Port Arthur, Tasmania, is a beautiful, terrible place.

Port Arthur’s history as a penal colony is dark, having been the destination for the ‘hardest’ of convicted British and Irish criminals. It operated between 1830 and 1877 as a harsh prison but its more recent past as a significant historical site also involves an unspeakably tragic massacre in 1996, which claimed the lives of 35 visitors and staff, only adding to the palpable feeling of brutality at what would otherwise be a deceivingly picturesque place. When we visited, on the first stop of our ten day Tasmania holiday, the coast of Tasmania was struck with violent, gale force winds and the entire Port Arthur site was without power, throwing the visitor’s centre and rooms within the intact historic buildings into an eerie darkness.

After making our way across the vast lawn past the entry (where ticket sales were cash only and written out by hand thanks to the loss of electricity), we were faced with the imposing Penitentiary, which housed up to 480 criminals. Though inmates at Port Arthur were labeled ‘hardened criminals’, just what qualified is questionable. As the official website explains, ‘These men and women were convicted of crimes that seem trivial today, mostly stealing small articles or livestock, but they had been convicted at least once before and Britain’s policy was to treat such re-offenders harshly. The convicts sent to ‘Van Diemen’s Land’ (Tasmania) were most likely to be poor young people from rural areas or from the slums of big cities.’ I read of one man who was sentenced to time at Port Arthur for stealing a pair of trousers.

In 1848 the harsh corporal punishment inflicted on the prisoners at Port Arthur made way for a new philosophy – the ‘Separate Prison’, built in 1850. This was part of a shift to what they called ‘psychological reform’. The term is certainly misleading. Hoods were placed over the prisoner’s heads and they were locked in tiny cells, often shackled. Hooded and shackled, they were made to remain silent so that they could reflect on their crimes. Many of the prisoners in the Separate Prison developed severe mental illness from the lack of light and sound. The remnants of their inconceivably tiny sandstone cells (in black and white, below), and the dark history of the place makes the prison block at Port Arthur very hard to stand in for any length of time. I found myself anxious to escape into the blazing sun.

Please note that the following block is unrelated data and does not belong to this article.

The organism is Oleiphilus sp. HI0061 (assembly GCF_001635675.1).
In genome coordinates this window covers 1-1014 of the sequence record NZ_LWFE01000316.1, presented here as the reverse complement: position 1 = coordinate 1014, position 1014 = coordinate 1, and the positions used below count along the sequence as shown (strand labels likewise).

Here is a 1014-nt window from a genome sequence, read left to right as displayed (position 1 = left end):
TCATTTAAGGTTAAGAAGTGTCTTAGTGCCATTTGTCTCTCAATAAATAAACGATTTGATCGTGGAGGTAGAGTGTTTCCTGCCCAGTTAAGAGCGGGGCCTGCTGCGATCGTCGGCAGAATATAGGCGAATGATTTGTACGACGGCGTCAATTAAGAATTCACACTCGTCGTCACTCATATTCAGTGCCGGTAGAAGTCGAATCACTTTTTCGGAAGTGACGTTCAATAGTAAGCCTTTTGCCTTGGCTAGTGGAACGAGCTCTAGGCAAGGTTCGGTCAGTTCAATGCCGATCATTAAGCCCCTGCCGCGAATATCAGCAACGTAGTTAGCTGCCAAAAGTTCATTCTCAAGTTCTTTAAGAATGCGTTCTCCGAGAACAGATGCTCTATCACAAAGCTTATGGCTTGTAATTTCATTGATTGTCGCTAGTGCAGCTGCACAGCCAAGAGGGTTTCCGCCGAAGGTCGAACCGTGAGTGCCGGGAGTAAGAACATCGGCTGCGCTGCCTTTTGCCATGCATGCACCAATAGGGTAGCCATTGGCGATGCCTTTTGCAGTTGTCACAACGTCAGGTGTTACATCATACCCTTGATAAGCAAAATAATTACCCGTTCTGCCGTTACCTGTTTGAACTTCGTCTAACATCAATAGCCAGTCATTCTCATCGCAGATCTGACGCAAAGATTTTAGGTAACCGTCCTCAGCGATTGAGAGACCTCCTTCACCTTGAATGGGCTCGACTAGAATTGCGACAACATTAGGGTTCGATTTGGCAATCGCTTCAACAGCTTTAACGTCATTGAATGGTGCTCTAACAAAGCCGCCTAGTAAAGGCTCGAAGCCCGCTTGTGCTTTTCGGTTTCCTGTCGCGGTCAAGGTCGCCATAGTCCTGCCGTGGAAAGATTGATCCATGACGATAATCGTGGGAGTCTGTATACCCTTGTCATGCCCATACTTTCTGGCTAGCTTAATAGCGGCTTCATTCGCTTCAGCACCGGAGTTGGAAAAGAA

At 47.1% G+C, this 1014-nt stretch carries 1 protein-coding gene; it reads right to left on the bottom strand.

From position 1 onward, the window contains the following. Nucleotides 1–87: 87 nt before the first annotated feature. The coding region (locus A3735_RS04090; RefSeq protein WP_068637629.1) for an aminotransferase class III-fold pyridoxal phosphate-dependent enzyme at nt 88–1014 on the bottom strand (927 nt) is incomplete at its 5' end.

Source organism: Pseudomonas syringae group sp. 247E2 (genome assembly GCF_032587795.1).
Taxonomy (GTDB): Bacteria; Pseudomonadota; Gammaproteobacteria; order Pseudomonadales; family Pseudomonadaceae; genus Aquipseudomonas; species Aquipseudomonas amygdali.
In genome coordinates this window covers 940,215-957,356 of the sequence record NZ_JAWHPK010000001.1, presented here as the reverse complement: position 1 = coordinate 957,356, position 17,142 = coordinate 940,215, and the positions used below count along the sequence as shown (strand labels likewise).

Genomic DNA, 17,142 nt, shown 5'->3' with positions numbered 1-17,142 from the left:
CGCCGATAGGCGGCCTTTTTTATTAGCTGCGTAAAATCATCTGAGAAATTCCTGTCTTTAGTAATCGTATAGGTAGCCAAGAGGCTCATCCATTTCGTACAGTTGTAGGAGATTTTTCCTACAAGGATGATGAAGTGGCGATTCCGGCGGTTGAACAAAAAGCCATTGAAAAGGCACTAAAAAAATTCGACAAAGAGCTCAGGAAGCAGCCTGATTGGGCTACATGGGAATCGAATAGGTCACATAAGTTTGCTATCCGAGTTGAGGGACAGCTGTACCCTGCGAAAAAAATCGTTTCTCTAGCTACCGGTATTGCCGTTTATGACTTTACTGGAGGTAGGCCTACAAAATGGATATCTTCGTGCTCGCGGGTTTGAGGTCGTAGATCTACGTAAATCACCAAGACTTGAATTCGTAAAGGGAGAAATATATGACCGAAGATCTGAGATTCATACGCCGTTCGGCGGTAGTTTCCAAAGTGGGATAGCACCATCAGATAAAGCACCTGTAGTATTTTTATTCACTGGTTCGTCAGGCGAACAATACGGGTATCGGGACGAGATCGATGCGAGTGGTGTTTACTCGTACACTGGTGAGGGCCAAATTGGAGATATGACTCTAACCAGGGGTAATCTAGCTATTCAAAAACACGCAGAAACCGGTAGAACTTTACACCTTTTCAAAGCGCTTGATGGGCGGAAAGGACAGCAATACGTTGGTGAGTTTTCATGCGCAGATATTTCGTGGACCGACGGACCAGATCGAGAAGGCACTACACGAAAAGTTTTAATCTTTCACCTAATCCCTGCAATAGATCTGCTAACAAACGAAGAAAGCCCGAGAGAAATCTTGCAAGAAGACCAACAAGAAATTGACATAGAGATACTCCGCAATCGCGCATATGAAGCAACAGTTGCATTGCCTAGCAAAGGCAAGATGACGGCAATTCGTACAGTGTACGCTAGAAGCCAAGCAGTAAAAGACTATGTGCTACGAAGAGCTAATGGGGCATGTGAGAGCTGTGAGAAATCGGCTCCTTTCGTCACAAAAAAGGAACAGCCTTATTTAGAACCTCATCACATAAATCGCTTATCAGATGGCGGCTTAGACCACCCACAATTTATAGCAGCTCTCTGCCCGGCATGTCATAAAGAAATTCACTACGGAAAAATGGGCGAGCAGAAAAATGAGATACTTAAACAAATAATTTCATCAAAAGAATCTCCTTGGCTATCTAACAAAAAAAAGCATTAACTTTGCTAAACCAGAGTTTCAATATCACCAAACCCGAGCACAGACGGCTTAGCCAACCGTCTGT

Of all the vast grounds at Port Arthur, the beautiful skeleton of the grand, convict-built church (below) was the most breathtaking. Interestingly, the church was never consecrated due to disagreements between the denominations worshipping there.

A boat trip around The Island of the Dead, (below) was included in the price of entry, and provided a scenic look at the site of the prison from the shimmering water. The small island just off the shore is the resting place of a reported 1646 convicts and personnel from Port Arthur. Of those, only the graves of the 180 prison staff buried on the higher ground are marked with headstones. It was forbidden to mark the graves of the convicts as their crimes made them ‘unworthy’. Among the many graves is ‘Big’ Mark Jeffrey, the convict grave digger who dug his own grave.

In 1872 English novelist Anthony Trollope claimed that no man desired to see the “strange ruins” of Port Arthur. He was wrong.

As disturbing as its past may be, this infamous penal colony must be seen once.